/dev/shm is used for POSIX shared memory, and POSIX IPC.  So it is used fairly invisible.
You may see it work in tools that use multiple processes to work together. Oracle RDBMS (SGA), Firefox, Chromium, ...
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Commented:
yeah. i don't usually see too much of that used in the bare os nor in that many server software, though. whatever the case, there is no reason why nosuid or noexec would hurt harmless programs.
nociSoftware Engineer
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Commented:
Oracle RDBMS is  server software..., also i found rspamd (spam filter solution) uses it to communicate between modules.

Author

Commented:
So  how should I set /dev/shm  as  'nosuid, noexec, nodev' :
put in cron, in  /etc/rc2.d/S1ofthescripts.sh

we're running containers/mesosphere (& I'm completely new
to this;  am only responsible to get the hardenings done):
will setting  'nosuid, ... '  hurt the containers & its services?
nociSoftware Engineer
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Commented:
in crontab:

@reboot /bin/mount -o remount,nosuid,noexec,nodev tmpfs -t tmpfs /dev/shm 

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For systemd /etc/init.d is NOT used. For now there is a compatibility layer for tooling that has no systemd script 'yet'.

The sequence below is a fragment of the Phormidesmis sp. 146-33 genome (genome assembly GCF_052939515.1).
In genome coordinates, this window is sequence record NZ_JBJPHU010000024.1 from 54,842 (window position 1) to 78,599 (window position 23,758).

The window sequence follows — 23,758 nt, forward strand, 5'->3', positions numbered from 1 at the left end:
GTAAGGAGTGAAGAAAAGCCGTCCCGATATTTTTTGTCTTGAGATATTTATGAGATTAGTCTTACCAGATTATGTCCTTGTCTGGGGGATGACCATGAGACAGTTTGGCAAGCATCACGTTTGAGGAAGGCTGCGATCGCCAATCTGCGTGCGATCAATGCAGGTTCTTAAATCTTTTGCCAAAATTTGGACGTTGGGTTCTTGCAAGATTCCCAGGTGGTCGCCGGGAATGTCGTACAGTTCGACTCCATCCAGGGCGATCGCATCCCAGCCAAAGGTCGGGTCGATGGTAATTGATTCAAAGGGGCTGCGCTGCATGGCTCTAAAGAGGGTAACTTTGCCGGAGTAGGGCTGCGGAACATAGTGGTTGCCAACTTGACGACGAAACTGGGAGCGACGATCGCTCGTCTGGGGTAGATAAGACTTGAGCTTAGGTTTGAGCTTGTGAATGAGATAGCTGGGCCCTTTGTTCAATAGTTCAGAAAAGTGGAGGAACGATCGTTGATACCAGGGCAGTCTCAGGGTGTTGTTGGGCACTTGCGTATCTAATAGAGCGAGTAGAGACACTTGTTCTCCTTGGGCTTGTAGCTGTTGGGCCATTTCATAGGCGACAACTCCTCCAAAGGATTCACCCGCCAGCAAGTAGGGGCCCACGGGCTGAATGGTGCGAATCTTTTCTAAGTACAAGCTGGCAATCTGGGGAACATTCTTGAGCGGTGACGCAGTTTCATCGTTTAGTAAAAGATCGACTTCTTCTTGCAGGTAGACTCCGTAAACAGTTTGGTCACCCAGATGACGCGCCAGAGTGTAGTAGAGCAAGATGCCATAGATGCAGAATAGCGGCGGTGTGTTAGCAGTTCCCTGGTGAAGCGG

Crontab is reasonably safe as it will be run when crond starts which is waily later in the boot process.
David FavorFractional CTO
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Commented:
As noci suggested, the CRON @reboot target will work for either OpenRC or systemd systems.

The only change I'd make would be to put in a wait for /dev/shm to actually appear, prior to doing the remount, otherwise you'll have a race condition, where sometimes your remount will work + sometimes it will fail.
nociSoftware Engineer
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Commented:
David, crond is started fairly late in startup sequence, the core mounts /sys , /tmp etc. need to be established well before this.
(/tmp, /sysetc. are done before the general mounts like /var where the spool directory for cron is).
So /dev/shm should be there well before crond has a chance to start.